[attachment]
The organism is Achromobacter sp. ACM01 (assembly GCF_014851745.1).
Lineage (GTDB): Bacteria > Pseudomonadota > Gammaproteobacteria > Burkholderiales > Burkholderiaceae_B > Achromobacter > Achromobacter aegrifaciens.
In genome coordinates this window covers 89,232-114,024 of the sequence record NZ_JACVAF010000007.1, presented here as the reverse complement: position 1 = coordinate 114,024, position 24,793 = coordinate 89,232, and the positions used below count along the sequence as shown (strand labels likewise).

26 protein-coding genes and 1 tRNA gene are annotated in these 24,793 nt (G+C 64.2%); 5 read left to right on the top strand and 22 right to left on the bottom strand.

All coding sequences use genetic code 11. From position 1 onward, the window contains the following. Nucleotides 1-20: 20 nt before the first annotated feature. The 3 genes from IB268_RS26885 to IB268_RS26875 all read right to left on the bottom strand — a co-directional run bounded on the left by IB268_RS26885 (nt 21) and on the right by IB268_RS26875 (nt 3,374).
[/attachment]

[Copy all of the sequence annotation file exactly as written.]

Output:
The organism is Achromobacter sp. ACM01 (assembly GCF_014851745.1).
Lineage (GTDB): Bacteria > Pseudomonadota > Gammaproteobacteria > Burkholderiales > Burkholderiaceae_B > Achromobacter > Achromobacter aegrifaciens.
In genome coordinates this window covers 89,232-114,024 of the sequence record NZ_JACVAF010000007.1, presented here as the reverse complement: position 1 = coordinate 114,024, position 24,793 = coordinate 89,232, and the positions used below count along the sequence as shown (strand labels likewise).

26 protein-coding genes and 1 tRNA gene are annotated in these 24,793 nt (G+C 64.2%); 5 read left to right on the top strand and 22 right to left on the bottom strand.

All coding sequences use genetic code 11. From position 1 onward, the window contains the following. Nucleotides 1-20: 20 nt before the first annotated feature. The 3 genes from IB268_RS26885 to IB268_RS26875 all read right to left on the bottom strand — a co-directional run bounded on the left by IB268_RS26885 (nt 21) and on the right by IB268_RS26875 (nt 3,374).